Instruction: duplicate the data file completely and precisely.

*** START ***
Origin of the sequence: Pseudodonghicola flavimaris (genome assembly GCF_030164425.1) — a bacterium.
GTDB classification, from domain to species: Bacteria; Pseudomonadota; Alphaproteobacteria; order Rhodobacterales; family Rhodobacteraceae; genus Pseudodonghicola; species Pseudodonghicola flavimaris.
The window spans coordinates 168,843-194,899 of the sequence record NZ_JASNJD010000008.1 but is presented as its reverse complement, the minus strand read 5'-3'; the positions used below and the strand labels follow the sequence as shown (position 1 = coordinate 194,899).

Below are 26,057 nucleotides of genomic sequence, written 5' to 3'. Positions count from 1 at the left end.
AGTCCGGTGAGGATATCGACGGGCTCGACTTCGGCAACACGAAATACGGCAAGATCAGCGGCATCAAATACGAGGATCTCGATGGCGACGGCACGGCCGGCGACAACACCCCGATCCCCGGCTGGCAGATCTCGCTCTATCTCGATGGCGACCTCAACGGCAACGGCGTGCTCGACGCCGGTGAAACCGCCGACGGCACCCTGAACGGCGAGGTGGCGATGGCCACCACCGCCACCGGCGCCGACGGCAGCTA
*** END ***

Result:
Origin of the sequence: Pseudodonghicola flavimaris (genome assembly GCF_030164425.1) — a bacterium.
GTDB classification, from domain to species: Bacteria; Pseudomonadota; Alphaproteobacteria; order Rhodobacterales; family Rhodobacteraceae; genus Pseudodonghicola; species Pseudodonghicola flavimaris.
The window spans coordinates 168,843-194,899 of the sequence record NZ_JASNJD010000008.1 but is presented as its reverse complement, the minus strand read 5'-3'; the positions used below and the strand labels follow the sequence as shown (position 1 = coordinate 194,899).

Below are 26,057 nucleotides of genomic sequence, written 5' to 3'. Positions count from 1 at the left end.
AGTCCGGTGAGGATATCGACGGGCTCGACTTCGGCAACACGAAATACGGCAAGATCAGCGGCATCAAATACGAGGATCTCGATGGCGACGGCACGGCCGGCGACAACACCCCGATCCCCGGCTGGCAGATCTCGCTCTATCTCGATGGCGACCTCAACGGCAACGGCGTGCTCGACGCCGGTGAAACCGCCGACGGCACCCTGAACGGCGAGGTGGCGATGGCCACCACCGCCACCGGCGCCGACGGCAGCTA